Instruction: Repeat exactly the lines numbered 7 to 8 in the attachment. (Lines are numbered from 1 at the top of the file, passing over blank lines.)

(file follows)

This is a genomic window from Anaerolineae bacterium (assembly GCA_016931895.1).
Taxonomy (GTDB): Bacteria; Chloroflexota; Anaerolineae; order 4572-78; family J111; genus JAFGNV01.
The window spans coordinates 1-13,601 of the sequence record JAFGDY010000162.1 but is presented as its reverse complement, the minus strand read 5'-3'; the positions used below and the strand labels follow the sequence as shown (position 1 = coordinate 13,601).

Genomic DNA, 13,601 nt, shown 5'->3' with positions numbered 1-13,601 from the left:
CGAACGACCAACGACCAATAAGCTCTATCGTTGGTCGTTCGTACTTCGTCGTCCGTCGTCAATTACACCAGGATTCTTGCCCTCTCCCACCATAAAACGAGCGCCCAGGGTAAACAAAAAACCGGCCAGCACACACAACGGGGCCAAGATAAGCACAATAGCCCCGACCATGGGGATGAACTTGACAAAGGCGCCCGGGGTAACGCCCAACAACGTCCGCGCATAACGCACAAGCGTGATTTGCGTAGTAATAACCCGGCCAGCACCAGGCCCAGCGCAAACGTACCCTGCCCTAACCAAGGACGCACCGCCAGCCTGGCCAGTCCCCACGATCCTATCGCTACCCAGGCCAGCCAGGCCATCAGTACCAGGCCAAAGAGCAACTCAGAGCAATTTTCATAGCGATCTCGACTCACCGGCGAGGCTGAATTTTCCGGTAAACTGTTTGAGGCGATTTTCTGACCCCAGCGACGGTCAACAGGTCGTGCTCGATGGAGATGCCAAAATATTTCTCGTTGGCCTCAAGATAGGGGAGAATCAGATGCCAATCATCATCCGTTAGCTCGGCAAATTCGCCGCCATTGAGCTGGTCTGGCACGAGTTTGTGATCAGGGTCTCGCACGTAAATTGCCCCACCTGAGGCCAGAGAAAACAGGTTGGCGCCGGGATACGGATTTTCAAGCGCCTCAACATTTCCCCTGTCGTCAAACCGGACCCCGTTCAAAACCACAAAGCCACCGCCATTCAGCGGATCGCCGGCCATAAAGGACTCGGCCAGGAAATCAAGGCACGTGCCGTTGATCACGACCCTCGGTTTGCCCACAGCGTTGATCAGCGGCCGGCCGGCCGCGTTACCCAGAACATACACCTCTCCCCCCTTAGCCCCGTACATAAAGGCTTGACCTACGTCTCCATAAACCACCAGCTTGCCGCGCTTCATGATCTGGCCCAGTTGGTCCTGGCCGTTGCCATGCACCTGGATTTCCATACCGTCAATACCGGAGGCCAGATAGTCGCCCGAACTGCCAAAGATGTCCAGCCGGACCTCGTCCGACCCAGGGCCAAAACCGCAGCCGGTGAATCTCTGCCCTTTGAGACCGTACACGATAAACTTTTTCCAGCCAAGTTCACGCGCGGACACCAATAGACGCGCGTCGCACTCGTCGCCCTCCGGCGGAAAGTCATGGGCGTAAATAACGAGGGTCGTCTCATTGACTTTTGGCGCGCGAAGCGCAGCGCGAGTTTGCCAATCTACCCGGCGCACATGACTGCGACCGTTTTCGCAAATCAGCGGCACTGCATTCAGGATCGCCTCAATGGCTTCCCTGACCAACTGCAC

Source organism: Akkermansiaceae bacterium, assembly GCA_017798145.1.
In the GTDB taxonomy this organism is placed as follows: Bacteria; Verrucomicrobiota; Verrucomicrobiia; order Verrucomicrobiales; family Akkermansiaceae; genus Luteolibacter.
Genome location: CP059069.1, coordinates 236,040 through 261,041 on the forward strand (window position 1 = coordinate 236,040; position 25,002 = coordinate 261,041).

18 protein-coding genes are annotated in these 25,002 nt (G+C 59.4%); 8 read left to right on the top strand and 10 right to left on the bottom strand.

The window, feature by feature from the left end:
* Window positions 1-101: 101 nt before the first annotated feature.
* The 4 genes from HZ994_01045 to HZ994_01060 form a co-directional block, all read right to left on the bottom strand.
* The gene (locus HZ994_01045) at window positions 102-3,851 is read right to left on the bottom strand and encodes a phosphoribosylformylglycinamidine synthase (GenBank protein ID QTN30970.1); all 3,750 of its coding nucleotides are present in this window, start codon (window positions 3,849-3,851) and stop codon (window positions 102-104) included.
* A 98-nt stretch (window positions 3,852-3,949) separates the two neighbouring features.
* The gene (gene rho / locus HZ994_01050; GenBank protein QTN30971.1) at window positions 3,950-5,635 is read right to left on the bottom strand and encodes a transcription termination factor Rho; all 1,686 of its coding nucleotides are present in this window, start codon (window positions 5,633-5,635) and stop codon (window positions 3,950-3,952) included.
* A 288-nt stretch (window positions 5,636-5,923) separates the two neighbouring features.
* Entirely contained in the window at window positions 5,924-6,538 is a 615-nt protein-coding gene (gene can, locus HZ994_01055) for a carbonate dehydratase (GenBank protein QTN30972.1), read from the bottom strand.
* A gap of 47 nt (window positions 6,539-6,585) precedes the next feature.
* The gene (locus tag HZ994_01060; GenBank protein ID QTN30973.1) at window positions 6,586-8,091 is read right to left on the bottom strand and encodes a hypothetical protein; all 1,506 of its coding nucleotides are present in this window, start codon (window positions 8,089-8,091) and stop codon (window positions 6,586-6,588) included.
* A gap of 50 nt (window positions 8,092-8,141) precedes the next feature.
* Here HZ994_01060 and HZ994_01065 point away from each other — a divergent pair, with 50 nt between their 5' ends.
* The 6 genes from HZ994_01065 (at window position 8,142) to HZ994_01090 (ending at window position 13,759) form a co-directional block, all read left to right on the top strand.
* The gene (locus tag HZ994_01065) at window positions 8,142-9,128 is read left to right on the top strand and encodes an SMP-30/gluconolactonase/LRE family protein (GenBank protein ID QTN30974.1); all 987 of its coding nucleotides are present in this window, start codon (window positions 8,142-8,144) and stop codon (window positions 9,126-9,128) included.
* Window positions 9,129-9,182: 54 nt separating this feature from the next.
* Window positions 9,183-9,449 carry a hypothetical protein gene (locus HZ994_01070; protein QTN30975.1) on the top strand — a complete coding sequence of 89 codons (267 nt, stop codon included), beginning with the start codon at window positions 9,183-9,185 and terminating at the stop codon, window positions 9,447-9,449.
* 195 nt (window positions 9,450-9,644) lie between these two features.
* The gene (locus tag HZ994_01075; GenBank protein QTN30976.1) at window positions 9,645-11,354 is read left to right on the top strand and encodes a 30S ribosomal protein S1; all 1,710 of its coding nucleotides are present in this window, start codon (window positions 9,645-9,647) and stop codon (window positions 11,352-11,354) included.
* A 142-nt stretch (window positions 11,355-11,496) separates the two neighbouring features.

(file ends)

In the GTDB taxonomy this organism is placed as follows: Bacteria; Verrucomicrobiota; Verrucomicrobiia; order Verrucomicrobiales; family Akkermansiaceae; genus Luteolibacter.
Genome location: CP059069.1, coordinates 236,040 through 261,041 on the forward strand (window position 1 = coordinate 236,040; position 25,002 = coordinate 261,041).